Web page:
Tomas Polensky about THE PACK: “The Zlin arena has a unique atmosphere”
If there ever was a film that deserved to have its moment de gloire in the Zlin Film Festival, then it is definitely THE PACK, by Czech director Tomas Polensky. Imagine the lights going down in the Zlin cinema theatre, the film starts and ... guess what is the first thing you'll see, filling the entire screen? Come and check it out yourself.
When his family moves to Zlín, David joins the local hockey team, the Wolves, with only one dream on his mind: becoming the team’s first goalie. Even if that forces him to compete with Miky, one of the teams ringleaders. And that is only one of David’s many problems. Recently diagnosed with diabetes, he sees his hockey future in jeopardy. Pressure is put upon him by two parents with opposite opinions. And then there’s girls … Some of them are only after the team’s most popular player. But there’s others who can see right through your macho hockey façade.
For a foreign audience this might be hard to measure ... Can you explain to the rest of the world: how big is ice hockey in the Czech Republic?
Tomas Polensky: Very big! It is the most popular sport around here, with world famous players like Jaromir Jagr or Dominik “Dominator” Hašek, who was my role model. As a kid, I wished to be like him, and I surely wasn’t the only one. All my schoolmates fanatically watched the Nagano Olympic Games in 1998 when the Czech national team won the gold medal.
I heard you had difficulties to shoot the film, as it was hard to secure “time on the ice”, with all hockey fields permanently in use.
Polensky: The only moment we could film on the ice was during one week in August. Scheduling all the ice scenes in one week was extremely difficult. I was happy to shoot in Zlin, where the arena has this unique atmosphere!
With all these fast movements around a small puck, ice hockey seems not the easiest game to capture on camera.
Polensky: Capturing the hockey scenes was tricky, considering the little time we had. My reference was MIRACLE (2004), a film by Gavin O’Connor, that I watched several times with my fantastic DoP Andrejs Rudzats. After storyboarding, we realized we couldn’t make it within the given time. Therefore we decided to use three cameras. Believe me, I hate multiple camera settings because you can’t concentrate on all of them simultaneously – when all cameras were rolling I felt like watching a tennis game on three different monitors. We prepared different camera setups for each scene, for example one for the fans in the stadium, one for the players on the bench, one for the ice, etc. Andrejs even constructed a special ice dolly, … But none of this worked out well, already on the first day we realized it was impossible. Until Andrejs suggested to use a TV camera with long lenses, to capture the action. The remaining time we spent handheld shooting on the ice, to get the audience closer to the action. The other problem was that our main actors weren’t exactly the best skaters in the world. First we filmed the body doubles, and then the actors for close ups. I’m so grateful for Andrejs, he was the best DoP I could ever wish for.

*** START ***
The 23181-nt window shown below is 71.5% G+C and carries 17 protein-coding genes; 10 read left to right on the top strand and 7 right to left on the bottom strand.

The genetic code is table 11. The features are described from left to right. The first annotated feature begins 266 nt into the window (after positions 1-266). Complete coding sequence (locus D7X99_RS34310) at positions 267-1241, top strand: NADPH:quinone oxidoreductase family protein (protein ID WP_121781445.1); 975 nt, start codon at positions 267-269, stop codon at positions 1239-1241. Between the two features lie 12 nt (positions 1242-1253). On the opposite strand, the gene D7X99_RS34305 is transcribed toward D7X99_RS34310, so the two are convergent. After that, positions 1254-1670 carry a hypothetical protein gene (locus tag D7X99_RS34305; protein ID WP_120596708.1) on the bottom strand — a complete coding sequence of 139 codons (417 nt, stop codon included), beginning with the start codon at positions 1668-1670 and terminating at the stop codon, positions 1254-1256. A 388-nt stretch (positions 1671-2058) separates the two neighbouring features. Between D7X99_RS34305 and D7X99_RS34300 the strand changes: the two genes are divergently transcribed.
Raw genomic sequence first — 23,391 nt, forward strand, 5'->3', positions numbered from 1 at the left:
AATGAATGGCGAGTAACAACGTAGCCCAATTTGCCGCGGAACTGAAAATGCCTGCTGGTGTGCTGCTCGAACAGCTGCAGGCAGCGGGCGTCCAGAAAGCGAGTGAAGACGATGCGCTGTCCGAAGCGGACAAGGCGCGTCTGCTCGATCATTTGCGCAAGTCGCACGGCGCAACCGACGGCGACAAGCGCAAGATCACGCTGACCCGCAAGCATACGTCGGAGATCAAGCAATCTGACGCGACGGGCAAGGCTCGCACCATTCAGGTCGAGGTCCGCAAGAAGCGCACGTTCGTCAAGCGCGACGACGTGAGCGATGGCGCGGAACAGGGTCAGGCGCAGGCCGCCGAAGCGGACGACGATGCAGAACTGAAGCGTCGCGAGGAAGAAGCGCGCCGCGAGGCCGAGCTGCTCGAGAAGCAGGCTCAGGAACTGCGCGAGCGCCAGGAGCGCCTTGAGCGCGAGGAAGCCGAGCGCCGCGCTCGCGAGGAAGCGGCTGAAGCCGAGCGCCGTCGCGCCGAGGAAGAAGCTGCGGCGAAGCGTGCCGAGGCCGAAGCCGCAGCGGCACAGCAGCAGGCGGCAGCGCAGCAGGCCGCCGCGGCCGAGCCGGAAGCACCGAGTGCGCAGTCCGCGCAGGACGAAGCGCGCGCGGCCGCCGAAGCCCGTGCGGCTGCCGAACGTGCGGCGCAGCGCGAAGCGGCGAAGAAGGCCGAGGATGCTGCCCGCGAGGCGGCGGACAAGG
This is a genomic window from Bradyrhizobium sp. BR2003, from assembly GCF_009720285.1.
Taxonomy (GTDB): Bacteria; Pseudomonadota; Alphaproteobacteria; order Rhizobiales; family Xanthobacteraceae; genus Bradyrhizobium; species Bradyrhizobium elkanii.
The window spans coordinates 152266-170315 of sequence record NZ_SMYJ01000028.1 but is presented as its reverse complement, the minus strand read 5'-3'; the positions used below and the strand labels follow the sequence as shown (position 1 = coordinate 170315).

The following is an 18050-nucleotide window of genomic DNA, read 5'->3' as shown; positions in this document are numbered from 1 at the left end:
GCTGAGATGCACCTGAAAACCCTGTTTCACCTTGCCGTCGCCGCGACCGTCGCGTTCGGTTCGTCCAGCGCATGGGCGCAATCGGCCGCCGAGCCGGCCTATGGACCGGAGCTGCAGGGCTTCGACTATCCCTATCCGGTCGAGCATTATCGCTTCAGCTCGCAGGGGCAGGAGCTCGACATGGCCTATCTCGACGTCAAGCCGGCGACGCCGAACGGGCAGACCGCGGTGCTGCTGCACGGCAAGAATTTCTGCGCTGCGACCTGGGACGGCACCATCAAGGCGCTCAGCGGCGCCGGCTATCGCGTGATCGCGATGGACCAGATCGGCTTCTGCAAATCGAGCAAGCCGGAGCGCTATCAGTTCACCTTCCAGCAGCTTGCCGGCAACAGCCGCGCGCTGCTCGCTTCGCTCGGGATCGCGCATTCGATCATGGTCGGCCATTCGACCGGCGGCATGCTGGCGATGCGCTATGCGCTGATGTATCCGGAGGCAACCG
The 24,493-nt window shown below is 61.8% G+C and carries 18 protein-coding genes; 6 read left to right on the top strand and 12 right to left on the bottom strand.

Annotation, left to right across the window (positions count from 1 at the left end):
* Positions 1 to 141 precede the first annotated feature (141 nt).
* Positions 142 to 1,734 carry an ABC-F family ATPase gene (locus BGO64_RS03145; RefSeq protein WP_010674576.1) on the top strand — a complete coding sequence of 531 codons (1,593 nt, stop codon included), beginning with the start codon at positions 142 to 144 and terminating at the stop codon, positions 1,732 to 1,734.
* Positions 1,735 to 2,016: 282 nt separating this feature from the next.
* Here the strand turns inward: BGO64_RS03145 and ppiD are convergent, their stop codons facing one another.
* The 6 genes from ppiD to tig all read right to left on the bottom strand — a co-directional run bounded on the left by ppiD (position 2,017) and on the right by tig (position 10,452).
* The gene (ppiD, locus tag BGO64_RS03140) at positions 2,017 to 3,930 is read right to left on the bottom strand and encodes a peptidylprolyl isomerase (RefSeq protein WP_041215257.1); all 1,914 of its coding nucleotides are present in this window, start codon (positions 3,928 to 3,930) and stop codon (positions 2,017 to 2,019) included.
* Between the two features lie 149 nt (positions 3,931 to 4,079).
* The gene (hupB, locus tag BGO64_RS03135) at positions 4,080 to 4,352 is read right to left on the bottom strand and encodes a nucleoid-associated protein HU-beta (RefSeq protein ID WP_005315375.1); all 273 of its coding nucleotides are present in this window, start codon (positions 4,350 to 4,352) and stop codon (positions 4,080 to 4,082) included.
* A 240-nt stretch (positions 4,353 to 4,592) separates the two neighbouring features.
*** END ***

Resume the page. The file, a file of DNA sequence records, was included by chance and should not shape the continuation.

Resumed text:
At the same time you were perfectly able to capture the authentic locker room atmosphere. We can almost smell the sweat!
Polensky: I know this environment through and through. I grew up on ice hockey ever since I was two years old, only quitting at the age of 18. Only in the main roles we casted actors, all other roles were played by members of the Zlin ice hockey team. Rehearsals were crucial to bring actors and athletes closer together. We organised a camp where the actors taught the athletes how to perform in front of a camera. And the hockey players instructed the actors about the locker room, how to put on gear, etc. and they gave us some concrete ideas that we processed in the script. Also with the extras – all of them real hockey players – we created extra authenticity and a realistic background to which we added some narrative details.